Klattasine

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Lhats'asʔin (also known as Klatsassan or Klattasine; died 1864), a chief of the Chilcotin (Tsilhqot'in) people, led a small group of warriors in attacks on road-building crews near Bute Inlet, British Columbia, in April and May 1864. The road crews had been starving and underpaying Tsilhqot'in workers, as well as sexually abusing young Tsilhqot'in women, which provoked Lhats'asʔin to declare war on intruders to Tsilhqot'in lands.[citation needed] On 29 April 1864, Klatsassin arrived at a ferry site 30 miles up the Homathko River. He and his warriors brutally murdered ferry-keeper Tim Smith, plundering the food and stores kept there. [1]. The next day, Klatsassin attacked the unsuspecting and unarmed road workers at the main camp, killing 9. Further up the trail, the band came upon foreman William Brewster and three of his men. All were killed, Brewsters body being mutilated and left while the other three were thrown in the river. The band also killed William Manning, a settler at Puntzi Lake. Proceeding into the interior to escape justice, Klatsassin and his followers ambushed a pack-train led by Alexander McDonald; three more white workers were murdered. In all, 19 white settlers were murdered by Klattassan and followers. [2]..Lhats'asʔin and his followers were captured on August 11, 1864 under false pretenses of peace parley to end the Chilcotin War.[3] They were shackled and tried as murderers, and were hanged at Quesnellemouth (Quesnel, B.C.) on October 26, 1864.[4] . Lhats'asʔin and his fellow war chiefs were exonerated for any crime or wrongdoing on October 23, 2014, by British Columbia Premier Christy Clark.[5]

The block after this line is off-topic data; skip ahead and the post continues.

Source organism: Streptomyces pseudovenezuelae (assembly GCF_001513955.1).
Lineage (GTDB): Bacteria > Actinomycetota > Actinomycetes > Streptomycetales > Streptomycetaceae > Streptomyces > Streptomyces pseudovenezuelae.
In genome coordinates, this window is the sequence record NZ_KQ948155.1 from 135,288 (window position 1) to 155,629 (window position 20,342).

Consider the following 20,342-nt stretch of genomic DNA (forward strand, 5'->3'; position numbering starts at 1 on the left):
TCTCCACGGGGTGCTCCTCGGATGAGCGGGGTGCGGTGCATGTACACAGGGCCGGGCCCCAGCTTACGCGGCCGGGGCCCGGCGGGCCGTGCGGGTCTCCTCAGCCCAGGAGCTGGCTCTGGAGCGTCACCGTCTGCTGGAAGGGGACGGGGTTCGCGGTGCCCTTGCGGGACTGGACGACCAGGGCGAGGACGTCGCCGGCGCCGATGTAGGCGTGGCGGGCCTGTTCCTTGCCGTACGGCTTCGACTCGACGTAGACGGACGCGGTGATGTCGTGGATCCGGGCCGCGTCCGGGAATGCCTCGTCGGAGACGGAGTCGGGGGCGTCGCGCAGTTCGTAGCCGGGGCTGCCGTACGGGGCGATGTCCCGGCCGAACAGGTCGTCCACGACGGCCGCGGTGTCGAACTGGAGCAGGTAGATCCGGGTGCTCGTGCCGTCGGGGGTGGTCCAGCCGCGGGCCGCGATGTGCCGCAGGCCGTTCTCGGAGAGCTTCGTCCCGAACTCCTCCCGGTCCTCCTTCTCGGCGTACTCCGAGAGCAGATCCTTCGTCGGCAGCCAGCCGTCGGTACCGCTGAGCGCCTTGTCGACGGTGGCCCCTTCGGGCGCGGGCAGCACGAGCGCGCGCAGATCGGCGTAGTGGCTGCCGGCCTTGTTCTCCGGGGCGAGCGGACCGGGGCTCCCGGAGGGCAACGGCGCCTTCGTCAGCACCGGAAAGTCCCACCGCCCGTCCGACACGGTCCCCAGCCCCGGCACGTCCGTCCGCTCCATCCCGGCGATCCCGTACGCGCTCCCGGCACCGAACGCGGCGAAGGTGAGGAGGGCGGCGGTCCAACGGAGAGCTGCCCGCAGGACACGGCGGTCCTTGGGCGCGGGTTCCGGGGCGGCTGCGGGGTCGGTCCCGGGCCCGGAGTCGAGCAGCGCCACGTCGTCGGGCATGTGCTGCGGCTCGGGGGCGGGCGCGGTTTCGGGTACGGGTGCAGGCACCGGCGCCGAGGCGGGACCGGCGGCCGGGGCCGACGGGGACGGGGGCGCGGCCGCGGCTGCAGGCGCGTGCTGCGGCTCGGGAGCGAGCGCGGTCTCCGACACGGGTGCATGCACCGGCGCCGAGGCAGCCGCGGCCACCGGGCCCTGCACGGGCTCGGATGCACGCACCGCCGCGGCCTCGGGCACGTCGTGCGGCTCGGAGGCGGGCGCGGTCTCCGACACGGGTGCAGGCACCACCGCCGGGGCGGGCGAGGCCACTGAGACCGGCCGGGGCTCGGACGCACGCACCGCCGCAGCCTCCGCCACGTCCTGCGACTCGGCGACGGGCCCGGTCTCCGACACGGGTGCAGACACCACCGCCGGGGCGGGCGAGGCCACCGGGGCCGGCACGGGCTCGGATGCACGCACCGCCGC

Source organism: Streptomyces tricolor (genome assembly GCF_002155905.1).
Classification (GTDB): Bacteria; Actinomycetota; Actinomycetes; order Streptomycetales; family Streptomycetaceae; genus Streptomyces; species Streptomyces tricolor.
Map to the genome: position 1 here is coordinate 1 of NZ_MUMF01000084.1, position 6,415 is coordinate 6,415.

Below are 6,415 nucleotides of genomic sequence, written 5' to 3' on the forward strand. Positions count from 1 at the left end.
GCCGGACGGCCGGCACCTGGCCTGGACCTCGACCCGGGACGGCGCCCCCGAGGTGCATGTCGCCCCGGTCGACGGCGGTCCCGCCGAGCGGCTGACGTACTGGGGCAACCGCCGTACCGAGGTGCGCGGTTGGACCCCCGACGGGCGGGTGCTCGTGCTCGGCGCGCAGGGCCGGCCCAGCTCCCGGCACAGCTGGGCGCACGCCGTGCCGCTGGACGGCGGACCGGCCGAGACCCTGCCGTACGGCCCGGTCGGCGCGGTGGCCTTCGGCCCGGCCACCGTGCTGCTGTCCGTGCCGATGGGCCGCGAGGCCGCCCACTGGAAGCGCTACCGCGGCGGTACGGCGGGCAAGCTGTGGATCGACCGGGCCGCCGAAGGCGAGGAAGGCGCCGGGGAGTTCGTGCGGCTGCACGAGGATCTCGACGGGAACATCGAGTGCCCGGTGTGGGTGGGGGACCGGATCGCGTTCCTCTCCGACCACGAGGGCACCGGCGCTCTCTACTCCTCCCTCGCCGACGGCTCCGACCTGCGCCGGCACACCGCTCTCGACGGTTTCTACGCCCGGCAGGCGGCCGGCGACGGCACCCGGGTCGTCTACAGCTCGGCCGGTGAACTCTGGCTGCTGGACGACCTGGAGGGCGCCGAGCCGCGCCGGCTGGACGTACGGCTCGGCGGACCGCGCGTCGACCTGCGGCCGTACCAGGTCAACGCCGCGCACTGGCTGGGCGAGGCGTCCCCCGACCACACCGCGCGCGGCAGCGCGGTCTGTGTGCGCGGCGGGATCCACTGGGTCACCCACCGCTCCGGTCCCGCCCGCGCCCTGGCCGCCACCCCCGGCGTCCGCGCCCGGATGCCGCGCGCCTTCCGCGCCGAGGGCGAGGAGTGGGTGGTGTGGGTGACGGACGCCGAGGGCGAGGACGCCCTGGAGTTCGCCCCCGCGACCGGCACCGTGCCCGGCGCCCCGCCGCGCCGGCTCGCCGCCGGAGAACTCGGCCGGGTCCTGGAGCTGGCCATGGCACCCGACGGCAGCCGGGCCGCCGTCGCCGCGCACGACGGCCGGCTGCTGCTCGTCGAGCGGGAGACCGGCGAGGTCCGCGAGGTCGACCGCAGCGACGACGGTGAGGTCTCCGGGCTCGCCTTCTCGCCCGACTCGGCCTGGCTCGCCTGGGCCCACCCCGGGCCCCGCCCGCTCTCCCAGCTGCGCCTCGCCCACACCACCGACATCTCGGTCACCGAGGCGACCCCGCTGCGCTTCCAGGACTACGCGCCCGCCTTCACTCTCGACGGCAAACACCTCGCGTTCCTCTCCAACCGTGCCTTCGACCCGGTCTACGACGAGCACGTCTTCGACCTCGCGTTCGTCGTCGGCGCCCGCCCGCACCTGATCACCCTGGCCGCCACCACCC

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  1. ^ http://www.biographi.ca/en/bio.php?id_nbr=4527
  2. ^ http://www.biographi.ca/en/bio.php?id_nbr=4527
  3. ^ Tsilhqot'in warrior Nezunlhtsin: TNG & Xeni Gwetin FN Government, 26 October 2002
  4. ^ "Klatsassin (Klatsassan, Klattasine)". Dictionary of Canadian Biography, Volume IX (1861-1870). University of Toronto. Retrieved 28 January 2015.
  5. ^ "Tsilhqot'in chiefs hanged in 1864 exonerated by B.C. Premier Christy Clark)". CBC News. Retrieved 16 February 2015.

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